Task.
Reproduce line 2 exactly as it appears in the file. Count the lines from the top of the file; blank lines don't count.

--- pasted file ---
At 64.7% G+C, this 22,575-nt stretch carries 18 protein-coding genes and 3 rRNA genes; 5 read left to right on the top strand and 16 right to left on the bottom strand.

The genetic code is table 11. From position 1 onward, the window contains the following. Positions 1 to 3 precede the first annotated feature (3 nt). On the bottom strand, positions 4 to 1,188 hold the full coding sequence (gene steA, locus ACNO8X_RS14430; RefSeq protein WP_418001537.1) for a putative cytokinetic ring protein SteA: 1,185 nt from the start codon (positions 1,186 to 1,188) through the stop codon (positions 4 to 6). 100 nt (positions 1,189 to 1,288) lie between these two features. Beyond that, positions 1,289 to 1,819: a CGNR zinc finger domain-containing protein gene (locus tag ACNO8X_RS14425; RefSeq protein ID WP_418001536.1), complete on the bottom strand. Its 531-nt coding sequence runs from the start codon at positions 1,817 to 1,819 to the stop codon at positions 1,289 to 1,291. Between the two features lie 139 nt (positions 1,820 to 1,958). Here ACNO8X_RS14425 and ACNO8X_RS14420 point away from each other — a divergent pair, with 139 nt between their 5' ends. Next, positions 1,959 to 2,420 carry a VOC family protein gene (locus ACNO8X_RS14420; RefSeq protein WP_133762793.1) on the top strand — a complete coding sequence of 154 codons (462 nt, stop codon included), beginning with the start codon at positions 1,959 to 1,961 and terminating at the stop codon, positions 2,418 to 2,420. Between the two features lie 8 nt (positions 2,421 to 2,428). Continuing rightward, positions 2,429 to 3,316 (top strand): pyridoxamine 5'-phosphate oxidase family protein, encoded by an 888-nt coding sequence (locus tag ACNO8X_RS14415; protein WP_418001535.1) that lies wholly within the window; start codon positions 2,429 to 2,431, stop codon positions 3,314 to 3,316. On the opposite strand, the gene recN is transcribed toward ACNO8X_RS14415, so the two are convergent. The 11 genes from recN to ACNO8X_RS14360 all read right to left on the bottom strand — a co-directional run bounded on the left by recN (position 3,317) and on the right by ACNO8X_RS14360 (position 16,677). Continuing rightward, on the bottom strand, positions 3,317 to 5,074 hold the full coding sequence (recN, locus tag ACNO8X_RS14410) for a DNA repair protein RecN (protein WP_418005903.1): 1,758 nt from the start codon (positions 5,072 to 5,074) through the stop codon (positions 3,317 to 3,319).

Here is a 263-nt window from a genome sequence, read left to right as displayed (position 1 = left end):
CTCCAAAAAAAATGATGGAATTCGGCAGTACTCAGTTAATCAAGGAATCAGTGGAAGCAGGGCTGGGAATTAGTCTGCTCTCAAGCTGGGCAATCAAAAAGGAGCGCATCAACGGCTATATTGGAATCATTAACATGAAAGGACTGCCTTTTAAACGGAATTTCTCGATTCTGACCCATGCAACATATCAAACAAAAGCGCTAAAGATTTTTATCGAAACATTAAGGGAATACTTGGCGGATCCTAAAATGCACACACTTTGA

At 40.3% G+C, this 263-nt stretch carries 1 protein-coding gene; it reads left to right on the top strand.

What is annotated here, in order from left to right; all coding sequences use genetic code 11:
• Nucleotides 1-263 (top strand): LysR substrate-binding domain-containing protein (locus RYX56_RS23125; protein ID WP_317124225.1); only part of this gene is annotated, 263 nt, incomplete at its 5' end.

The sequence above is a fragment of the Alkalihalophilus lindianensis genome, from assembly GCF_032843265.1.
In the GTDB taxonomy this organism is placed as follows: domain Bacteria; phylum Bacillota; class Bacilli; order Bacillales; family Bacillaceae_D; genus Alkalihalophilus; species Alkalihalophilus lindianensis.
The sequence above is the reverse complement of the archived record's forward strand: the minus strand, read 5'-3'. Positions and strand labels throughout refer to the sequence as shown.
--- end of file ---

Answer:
The genetic code is table 11. From position 1 onward, the window contains the following. Positions 1 to 3 precede the first annotated feature (3 nt). On the bottom strand, positions 4 to 1,188 hold the full coding sequence (gene steA, locus ACNO8X_RS14430; RefSeq protein WP_418001537.1) for a putative cytokinetic ring protein SteA: 1,185 nt from the start codon (positions 1,186 to 1,188) through the stop codon (positions 4 to 6). 100 nt (positions 1,189 to 1,288) lie between these two features. Beyond that, positions 1,289 to 1,819: a CGNR zinc finger domain-containing protein gene (locus tag ACNO8X_RS14425; RefSeq protein ID WP_418001536.1), complete on the bottom strand. Its 531-nt coding sequence runs from the start codon at positions 1,817 to 1,819 to the stop codon at positions 1,289 to 1,291. Between the two features lie 139 nt (positions 1,820 to 1,958). Here ACNO8X_RS14425 and ACNO8X_RS14420 point away from each other — a divergent pair, with 139 nt between their 5' ends. Next, positions 1,959 to 2,420 carry a VOC family protein gene (locus ACNO8X_RS14420; RefSeq protein WP_133762793.1) on the top strand — a complete coding sequence of 154 codons (462 nt, stop codon included), beginning with the start codon at positions 1,959 to 1,961 and terminating at the stop codon, positions 2,418 to 2,420. Between the two features lie 8 nt (positions 2,421 to 2,428). Continuing rightward, positions 2,429 to 3,316 (top strand): pyridoxamine 5'-phosphate oxidase family protein, encoded by an 888-nt coding sequence (locus tag ACNO8X_RS14415; protein WP_418001535.1) that lies wholly within the window; start codon positions 2,429 to 2,431, stop codon positions 3,314 to 3,316. On the opposite strand, the gene recN is transcribed toward ACNO8X_RS14415, so the two are convergent. The 11 genes from recN to ACNO8X_RS14360 all read right to left on the bottom strand — a co-directional run bounded on the left by recN (position 3,317) and on the right by ACNO8X_RS14360 (position 16,677). Continuing rightward, on the bottom strand, positions 3,317 to 5,074 hold the full coding sequence (recN, locus tag ACNO8X_RS14410) for a DNA repair protein RecN (protein WP_418005903.1): 1,758 nt from the start codon (positions 5,072 to 5,074) through the stop codon (positions 3,317 to 3,319).